” Tonight most people will be welcomed home by jumping dogs and squealing kids. Their spouses will ask about their day. Tonight they’ll sleep. The stars will wheel forth from their daytime hiding places, and one of those lights, slightly brighter than the rest, will be my wingtip passing over.”
Movies that deal with companionship or relationships tend to be one-sided. The male or female lead tend to feel incomplete with their lives, although successful or fast-moving as their life may be, as they don’t have someone to share in their experiences. It is always rather predictable with movies that deal with relationships in a drama, we know that eventually there will be a reconciliation with the person that they are meant to be with after some pondering over slow music and panoramic shots of beautiful vistas. All ends up well as was intended or so we love to have happen. Up in the Air is one of those movies that looks at delivering a different side to the act of companionship.
Jason Reitman creates a movie where our lead lives by a philosophy. A philosophy that is living your life without ties, without people, and without someone. Up in the Air centers around Ryan Bingham (George Clooney), who is a corporate downsizer and his travels around the country, essentially leaving a wake of unemployed people in his path. The fact that he is a corporate downsizer is not the focus piece of the movie, but rather his travels. Ryan has no ties, either personal or tangible, he lives out of his suitcase running from terminal to terminal and interacting briefly with those that he meets on his travels. It’s a life filled with small moments that are just stops on his journey to his ultimate goal, 10 million flier miles. Ryan also give motivational speeches along the way, in particular the speech you heard in the trailer sums up his life philosophy on relationships and people. Relationships are the biggest thing weighing someone down from their goals, in his case, the 10 million flier miles. It isn’t until he takes on a partner in his travels through the corporate America downsizing. Here is where Ryan’s philosophy is challenged as the young upstart Natalie Keener (Anna Kendrick) grills Ryan on why he chooses to live a life of isolation and why he doesn’t want to be with Alex Goran (Vera Farmiga) who is another like-minded traveler. Alex is compatible with Ryan in every way and two seem genuinely happy when meet at different times throughout the movie.
I won’t spoil the movie for you if you haven’t seen it. Up in the Air is a deep movie where we are presented with the opposite of a love story, one where the lead isn’t looking for love because they don’t want it. I really liked this movie because of the subject matter it presents. Time and time again we are given a movie that indicates that a complete life is one where we have someone special. One whom we can share our thoughts, travels, and experiences. There are several examples in the movie where this idea is challenge, particularly when Ryan’s sister gets married and the husband has cold feet. We see Ryan debate internally about his decision to lead a life where his only connections happen from airport hub to airport hub.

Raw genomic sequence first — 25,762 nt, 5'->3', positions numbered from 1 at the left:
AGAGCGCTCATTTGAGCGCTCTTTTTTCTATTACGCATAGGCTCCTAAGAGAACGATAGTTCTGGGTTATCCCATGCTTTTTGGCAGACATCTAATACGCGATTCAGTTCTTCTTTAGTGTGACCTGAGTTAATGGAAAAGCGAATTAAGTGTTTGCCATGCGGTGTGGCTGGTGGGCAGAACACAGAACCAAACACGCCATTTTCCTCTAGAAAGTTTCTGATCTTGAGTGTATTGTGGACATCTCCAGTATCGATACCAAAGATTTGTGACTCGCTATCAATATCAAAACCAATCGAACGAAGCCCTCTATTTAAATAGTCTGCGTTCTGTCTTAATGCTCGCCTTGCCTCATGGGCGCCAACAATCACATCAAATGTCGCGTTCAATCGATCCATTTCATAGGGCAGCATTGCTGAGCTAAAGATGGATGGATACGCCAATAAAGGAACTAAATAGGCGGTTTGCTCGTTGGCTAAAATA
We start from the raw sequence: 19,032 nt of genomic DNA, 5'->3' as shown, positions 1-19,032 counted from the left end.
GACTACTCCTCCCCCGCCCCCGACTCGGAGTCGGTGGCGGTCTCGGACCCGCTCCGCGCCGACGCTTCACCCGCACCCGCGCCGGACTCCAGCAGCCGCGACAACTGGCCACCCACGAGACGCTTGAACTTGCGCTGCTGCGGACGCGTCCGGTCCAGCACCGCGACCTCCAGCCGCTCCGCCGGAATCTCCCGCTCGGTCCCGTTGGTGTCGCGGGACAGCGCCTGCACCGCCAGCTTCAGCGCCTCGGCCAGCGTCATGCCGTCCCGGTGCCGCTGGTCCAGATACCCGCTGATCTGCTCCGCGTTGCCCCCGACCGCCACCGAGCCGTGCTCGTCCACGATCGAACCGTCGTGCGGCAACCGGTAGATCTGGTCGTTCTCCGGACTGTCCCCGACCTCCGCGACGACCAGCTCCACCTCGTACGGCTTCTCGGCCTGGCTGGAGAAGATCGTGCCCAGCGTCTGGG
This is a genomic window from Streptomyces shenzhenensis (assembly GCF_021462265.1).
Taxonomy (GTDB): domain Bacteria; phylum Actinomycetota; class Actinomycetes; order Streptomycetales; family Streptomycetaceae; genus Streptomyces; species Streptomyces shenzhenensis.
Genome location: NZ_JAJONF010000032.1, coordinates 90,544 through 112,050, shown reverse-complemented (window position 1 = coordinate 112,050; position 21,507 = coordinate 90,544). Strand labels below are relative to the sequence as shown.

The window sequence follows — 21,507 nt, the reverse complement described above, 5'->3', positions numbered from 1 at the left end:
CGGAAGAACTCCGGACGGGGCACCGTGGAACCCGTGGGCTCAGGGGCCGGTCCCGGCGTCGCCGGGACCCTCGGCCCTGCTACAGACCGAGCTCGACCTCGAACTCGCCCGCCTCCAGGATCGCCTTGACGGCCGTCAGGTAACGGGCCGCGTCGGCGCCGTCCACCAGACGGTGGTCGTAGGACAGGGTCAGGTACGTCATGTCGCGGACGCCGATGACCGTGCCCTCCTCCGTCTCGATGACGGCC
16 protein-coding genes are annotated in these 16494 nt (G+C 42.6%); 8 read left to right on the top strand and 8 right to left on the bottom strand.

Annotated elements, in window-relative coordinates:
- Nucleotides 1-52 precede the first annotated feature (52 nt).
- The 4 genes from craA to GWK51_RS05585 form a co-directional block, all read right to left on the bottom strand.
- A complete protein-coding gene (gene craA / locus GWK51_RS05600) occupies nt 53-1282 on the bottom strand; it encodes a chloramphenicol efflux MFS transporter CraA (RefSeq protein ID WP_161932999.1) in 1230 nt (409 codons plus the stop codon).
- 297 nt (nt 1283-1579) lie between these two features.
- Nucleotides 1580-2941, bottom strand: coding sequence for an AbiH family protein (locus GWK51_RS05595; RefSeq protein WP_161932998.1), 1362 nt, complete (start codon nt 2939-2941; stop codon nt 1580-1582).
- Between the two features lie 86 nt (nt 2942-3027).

I think the most important thing that the movie does for the viewer is make you think about your current situation. Whether you are swan or a shark. Living your life with someone or going at it alone. This is where is motivational speech comes center stage. Do you take stock in what you have, people or things and continue to live that life? Do you cut your ties and live your life without the anchors of possession or people? For some people, they jump from relationship to relationship, not wanting to be alone in life, wanting to share their experiences with another person. For others, they are content with living their life without the need for companionship. Sometimes your personal goals will never be achieved because you have to think about the other person in your life.
I absolutely loved this movie and what it discusses. What side of the relationship issue I fall on is not relevant. I liked the presentation and adaptation of the novel on which the movie is based on. It is a smart and thoughtful script with a lot of humor in it as well. George Clooney does an incredible job with his role as an isolated man. You can see the conflict in mind as he is confronted time and time again with dealing with his life philosophy and his ultimate goal.